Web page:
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Part of my job is to teach acting classes. I primary teach teenagers, occasionally teach kids, but almost never teach anyone over the age of 18.
We offer the classes three times a year, but of the 10 sessions that have been offered since I started working at the theatre, I’ve only taught one class – not one session, but ONE CLASS. Only 4 people had signed up, and despite my hesitation to teach a small class, the bosses made me go ahead with it. Only 2 people showed up for the first class; I did my best to adapt the lesson to partner exercises, and they seemed to have a good time, but they never returned. For the rest of that session, I still had to plan the classes, come in alone on Sunday afternoons, and sit here for half hour or so to see if anyone showed. They didn’t. (They also didn’t answer or return my phone calls.) Ugh…
The bosses always ask me WHY this class isn’t catching. Is it the timing of the class? The cost? Lack of advertising? But I know the real reason – adults that are interested in theatre want to be part of the production (acting, designing, backstage) and not play “silly games” in a classroom. It happens time and time again: someone comes in or calls looking for more information, asks if we do any sort of performance, I say no and never hear from them again. I keep telling this to the bosses, but nothing changes and the cycle continues.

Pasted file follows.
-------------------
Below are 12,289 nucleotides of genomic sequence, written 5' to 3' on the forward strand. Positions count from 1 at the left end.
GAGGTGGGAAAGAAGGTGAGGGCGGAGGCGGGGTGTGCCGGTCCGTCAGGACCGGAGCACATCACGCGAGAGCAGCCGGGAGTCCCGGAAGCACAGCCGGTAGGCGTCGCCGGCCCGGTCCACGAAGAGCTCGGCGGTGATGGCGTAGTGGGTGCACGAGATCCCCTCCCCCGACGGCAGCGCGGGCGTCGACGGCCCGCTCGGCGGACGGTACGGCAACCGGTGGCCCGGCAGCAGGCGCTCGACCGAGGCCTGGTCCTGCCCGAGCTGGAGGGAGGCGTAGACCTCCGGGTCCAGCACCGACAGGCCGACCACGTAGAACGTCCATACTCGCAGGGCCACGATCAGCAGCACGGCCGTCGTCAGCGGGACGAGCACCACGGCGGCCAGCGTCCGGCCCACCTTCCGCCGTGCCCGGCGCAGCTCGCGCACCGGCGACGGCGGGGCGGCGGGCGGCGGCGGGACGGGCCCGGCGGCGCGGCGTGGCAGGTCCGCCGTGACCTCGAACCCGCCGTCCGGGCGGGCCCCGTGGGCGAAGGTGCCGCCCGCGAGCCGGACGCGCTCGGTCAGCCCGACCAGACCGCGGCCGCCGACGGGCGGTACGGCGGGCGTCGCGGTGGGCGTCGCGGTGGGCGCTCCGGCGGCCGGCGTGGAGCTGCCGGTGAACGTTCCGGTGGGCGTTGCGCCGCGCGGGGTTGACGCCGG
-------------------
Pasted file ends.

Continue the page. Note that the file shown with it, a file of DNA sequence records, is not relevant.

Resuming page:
At least that’s what I had assumed was the reasons until earlier this week. But what if it’s me????
A guy in his early 20’s came in, asking about the class. In the middle of my regular spiel, he made a face at me and asked “YOU teach the class? What are your credentials?” Umm… an-honours-bachelor-of-arts-in-dramatic-arts, a-certificate-and-a-post-grad-diploma-in-arts-management, four-years-of-teaching-workshops-while-in-school, and-three-plus-years-working-here. He didn’t look impressed.
Then it occurred to me: PEOPLE DON’T LIKE TO BE TAUGHT BY PEOPLE THAT ARE YOUNGER THAN THEM.
A supervisor I had at one of my internships was younger than me. I’ll admit, it bugged the shit out of me – at first (but it didn’t take long to see why she had landed the job). I know it was an ego/jealousy thing, but I assumed that I knew more than her, and that she couldn’t teach me anything, so I almost didn’t take the internship. She ended up being an integral part in getting me to where I am today.
Even though I’m 6 months away from the big 3-0, I look young, and still get ID’d all the time. People don’t always take me seriously or underestimate me because of this. I try to dress professionally, but the dress code in the office is pretty casual and I’m usually bundled up under a sweater and a scarf (and occasionally, my coat). Pair that with the occasional break-out, and I instantly look 10 years younger! (Can I somehow bottle this and make millions of dollars?!?) I’m pretty sure his judgey face didn’t help me sell myself either.
I much prefer to teach kids and teenagers, and get a lot of great feedback from them and their parents. Maybe this carries over (to my disadvantage) when I am teaching adults? Like they can sense that isn’t really what I want to be doing?
Whatever the reason, the declining enrollment in all the classes we offer is starting to worry me. Not so much in a job security way (although there is that), but more so that I’m going to continue to be assigned tasks at work that don’t interest me, don’t help advance my career goals, and/or have nothing to do with what I was hired for. But that’s a whole other (forthcoming) post…
Have your abilities ever been questioned based on your age and/or appearance?
Or have you ever had a boss or teacher that is younger then you? What was that like?
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